Sunday, January 22, 2012

How to develop your cities - businesses

A lot of people have trouble coming up with businesses for their cities. I mean how many butcher shops or blacksmiths does a city need? The way I like to do it is to pick a kind of shop and then figure out how they might be different. In writing up how they are different, you will know what they are like.
OK - An example seems to be in order: I thought that the city needed some form of elementary education. Where were these kids learning to read or write before they went to those big universities? Well - a lot learned from tutors. I haven’t fully developed all the tutors yet, but how are they different? Well, some are strict and some are easy. The easy ones might simply be weak of will or they might be sycophants who want their rich employers to think they have brilliant children. That’s at least three tutors right there.
More importantly, I created two schools. How are they different? Well, just like in our world, one is secular and one is run by a religious order. Therefore one is in it for the money and one is in it to better the community. This also changes which classes they will teach or at least focus on as the religious one is definitely going to stress religion or theology. Both teach the three “r”s, but the secular one will get the children into much higher mathematics, because they are being trained for business. Likewise, the religious school will be teaching them more poetry and music, because their religious services include these. Both are strict, but the religious school is stricter. Why? Because the secular students are customers; the religious students are members of the flock, and their parents don’t want to be embarrassed in front of the local priest.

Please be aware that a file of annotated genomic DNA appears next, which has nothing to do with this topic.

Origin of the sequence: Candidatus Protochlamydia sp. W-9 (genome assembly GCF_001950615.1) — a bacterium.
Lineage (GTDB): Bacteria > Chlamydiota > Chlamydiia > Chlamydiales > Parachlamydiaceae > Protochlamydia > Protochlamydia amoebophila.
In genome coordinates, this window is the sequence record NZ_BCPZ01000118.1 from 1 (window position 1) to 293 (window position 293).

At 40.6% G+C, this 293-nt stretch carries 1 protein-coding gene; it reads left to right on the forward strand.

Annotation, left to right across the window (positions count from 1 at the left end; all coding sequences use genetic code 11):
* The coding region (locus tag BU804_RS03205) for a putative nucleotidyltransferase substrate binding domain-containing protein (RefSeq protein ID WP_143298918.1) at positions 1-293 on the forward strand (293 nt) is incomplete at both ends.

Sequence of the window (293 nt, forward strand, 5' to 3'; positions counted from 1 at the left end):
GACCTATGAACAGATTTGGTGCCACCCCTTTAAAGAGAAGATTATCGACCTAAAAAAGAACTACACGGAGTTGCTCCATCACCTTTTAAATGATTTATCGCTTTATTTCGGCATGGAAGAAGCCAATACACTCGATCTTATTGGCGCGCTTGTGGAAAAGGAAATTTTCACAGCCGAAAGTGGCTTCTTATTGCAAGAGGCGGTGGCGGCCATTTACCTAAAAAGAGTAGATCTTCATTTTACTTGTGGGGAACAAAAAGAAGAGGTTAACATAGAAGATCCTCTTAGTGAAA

This compare and contrast works really well when you’re trying to come up with businesses. The more differences you can come up with, the more stores and shops you’ve just described. Good service or bad? Merchandise made here or brought in? Clean or dirty? High end or basic? If it’s a leatherworker, does he only work in cow hide, pig skin, lamb skin or horse hide? or all of them? If he’s a smith, does he work only on tools and ag (agricultural) based items or is he more interested in machinery? Is he secretly dreaming of being an armorer, but never got the chance? Even if you just come up with one business, think of how it could have been different, and you’ll likely have one or two more written up!

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